Ancient Hominid Fossils go on display in South Africa
Over the Christmas and New Year holidays many of us visit relatives and spend time with the family. Perhaps you may have had relatives come and stay with you over the festive season. However, if you want to visit some very ancient ancestors then head down to South Africa, as some very rare ancient hominid remains have just been put on display.
Southern and eastern Africa is believed to be the cradle of mankind, the part of the world where our species H. sapiens evolved. At Maropeng, north of Johannesburg a new exhibition has opened with a number of ancient hominid and ape fossils on display. Most of these items are normally kept under lock and key in museum vaults but this new exhibition is permitting the public to see some of these prehistoric relics for the first time – a kind of window onto the evolution of humans and our own species. This area is famous for its hominid fossils, it is regarded as one of the most important sites for palaeontological research into early human origins.
Amongst the exhibits are fossilised animal bones that show signs of being butchered by ancient human hands, plus the burned remains of animals, some of the first fossil evidence of humans using fire in a controlled way.
One of the fossils on display is the nearly complete skull of a Paranthropus. This particular skull dates from around 1.8 million years ago , the beginning of the Pleistocene epoch, a time when a number of ape and hominid species co-existed in Africa. Scientists believe that it was around 1.8 million years ago that the ancestors of modern humans such as H. habilis split away from the ape/primate evolutionary path and began to develop the characteristics that would lead ultimately to our evolution.
The skull of Paranthropus is very ape-like in appearance with heavy brow ridges, wide cheekbones (to accommodate a strong set of teeth for a largely vegetarian diet) and a sloping cranium.
This particular specimen stood about 1.1 metres to 1.2m tall, about the size of a 10 year old child. The skull is quite small when compared to a modern human. The brain size has been estimated to be approximately 530 cubic centimetres, less than half that of our own species and tests on the fossil indicate that this little ape-like creature probably only lived until about twenty years of age. It was certainly a harsh environment, there were many predators including sabre-toothed cats and other hominid species such as H. ergaster competing for food.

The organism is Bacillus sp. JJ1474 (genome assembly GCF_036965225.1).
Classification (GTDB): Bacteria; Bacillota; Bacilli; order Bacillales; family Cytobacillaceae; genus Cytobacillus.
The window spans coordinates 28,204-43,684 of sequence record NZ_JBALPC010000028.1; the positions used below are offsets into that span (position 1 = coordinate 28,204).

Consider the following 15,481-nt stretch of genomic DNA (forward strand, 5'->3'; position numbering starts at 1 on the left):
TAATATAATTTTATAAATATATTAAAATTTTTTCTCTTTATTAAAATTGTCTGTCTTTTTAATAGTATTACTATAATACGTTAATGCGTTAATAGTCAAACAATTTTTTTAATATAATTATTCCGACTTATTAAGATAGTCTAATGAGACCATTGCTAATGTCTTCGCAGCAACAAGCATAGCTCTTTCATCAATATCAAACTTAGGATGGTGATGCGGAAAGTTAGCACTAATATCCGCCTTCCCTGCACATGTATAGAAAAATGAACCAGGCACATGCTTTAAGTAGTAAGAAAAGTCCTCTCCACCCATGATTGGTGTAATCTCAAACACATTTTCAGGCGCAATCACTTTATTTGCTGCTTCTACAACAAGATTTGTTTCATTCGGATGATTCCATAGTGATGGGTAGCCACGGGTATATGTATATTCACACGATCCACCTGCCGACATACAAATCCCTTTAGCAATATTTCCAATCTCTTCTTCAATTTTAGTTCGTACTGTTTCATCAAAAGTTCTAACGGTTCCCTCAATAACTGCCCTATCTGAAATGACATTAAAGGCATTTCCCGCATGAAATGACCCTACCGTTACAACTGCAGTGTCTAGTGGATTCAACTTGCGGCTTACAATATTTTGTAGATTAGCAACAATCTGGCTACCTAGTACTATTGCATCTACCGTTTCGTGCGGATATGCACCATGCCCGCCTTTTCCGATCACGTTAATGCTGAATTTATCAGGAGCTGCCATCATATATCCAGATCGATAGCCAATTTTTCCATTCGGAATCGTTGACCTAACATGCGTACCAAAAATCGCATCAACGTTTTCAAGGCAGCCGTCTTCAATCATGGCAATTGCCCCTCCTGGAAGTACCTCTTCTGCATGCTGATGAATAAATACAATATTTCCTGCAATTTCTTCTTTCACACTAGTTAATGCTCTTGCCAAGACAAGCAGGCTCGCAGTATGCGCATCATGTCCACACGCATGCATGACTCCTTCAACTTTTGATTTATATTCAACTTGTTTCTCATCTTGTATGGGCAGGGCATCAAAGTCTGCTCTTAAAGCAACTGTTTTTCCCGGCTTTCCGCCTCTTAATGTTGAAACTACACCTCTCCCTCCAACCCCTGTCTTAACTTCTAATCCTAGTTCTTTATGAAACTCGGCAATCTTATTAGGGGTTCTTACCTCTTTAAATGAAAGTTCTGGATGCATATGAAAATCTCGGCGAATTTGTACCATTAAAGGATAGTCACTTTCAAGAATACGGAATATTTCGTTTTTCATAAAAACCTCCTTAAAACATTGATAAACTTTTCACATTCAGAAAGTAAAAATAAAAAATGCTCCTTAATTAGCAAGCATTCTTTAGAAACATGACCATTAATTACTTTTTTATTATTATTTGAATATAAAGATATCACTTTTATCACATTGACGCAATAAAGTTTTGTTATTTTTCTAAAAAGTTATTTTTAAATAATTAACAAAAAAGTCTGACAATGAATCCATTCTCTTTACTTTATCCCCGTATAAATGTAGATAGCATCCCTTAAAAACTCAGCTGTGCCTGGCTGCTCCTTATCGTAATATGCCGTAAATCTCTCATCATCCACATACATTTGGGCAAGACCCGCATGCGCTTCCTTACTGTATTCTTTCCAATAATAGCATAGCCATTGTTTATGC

This particular species went extinct about one million years ago, but its discovery in the 1930s was a vital step in the understanding of human evolution.
The more human-like Homo ergaster, was perhaps the first human species to develop stone tools, although Paranthropus may have used bone and horn implements. A change in climate to more arid conditions led to the extinction of Paranthropus, it seems they were not able to survive the climate change – perhaps a lesson there for modern humans.
“Being a vegetarian will make you extinct,” joked Christine Steininger, a palaeoanthropologist.
“Paranthropus used a very niche part of the environment whereas early Homo was very much more general,” said Lindsay Marshall, curator of the Maropeng exhibition centre. “Early Homo could accommodate and survive across a much broader environment.”
It is our ancestor’s inherent adaptability that may have helped them survive and to give rise to the human species. Being a generalist rather than a specialist could account for the survival of our ancestors.
As an evolutionary dead end, Paranthropus is more of a cousin to modern man than a direct ancestor, but its existence is proof that the pattern which finally led to the emergence of Homo sapiens is far more complicated than a simple straight line.
One of the Display Cases at the Exhibition
Picture Credit: Naashon Zalik (National)
The display case shows the Paranthropus skull in the foreground
“What makes Paranthropus so special is they were co-existing with Homo ergaster but would ultimately die out,” Ms Marshall commented. “We are dealing with an evolutionary tree, branches that are sprouting off, species that eventually died out.”
Nonetheless, the ancient Paranthropus fossil provides some tantalising glimpses into hominid evolution. It exhibits several significant human characteristics. Merely from the curved surface of one of its metatarsal bones, Bernard Zipfel, the curator of collections at the University of the Witwatersrand and also a palaeoanthropologist, can deduce that it walked on two legs, albeit not as efficiently as modern humans.
“Walking upright is one of the primary evolutionary occurrences towards us as humans today,” he said. “Once we got up on to our hind legs we were able to free up our hands to do more with them and then that developed the brain”.
East Africa is generally regarded as where the first hominid species evolved, thanks to the world-renowned discoveries of Richard Leakey and examples such as Lucy, a 3.2-million-year-old Australopithecus afarensis. It has been estimated that as many as five different species of Australopithcines co-existed in Africa around 2 million years ago.
But specialists in South Africa are keen to stress their own region’s vital role, and the geographical rivalry between the eastern and southern part of the continent is an extra element in the academic debate on the intricacies of human evolution. From the limited fossil data available it does seem that hominids evolved in Africa and our own species can trace its origins to this continent. Some of the earliest fossils of our own species have been found in South Africa.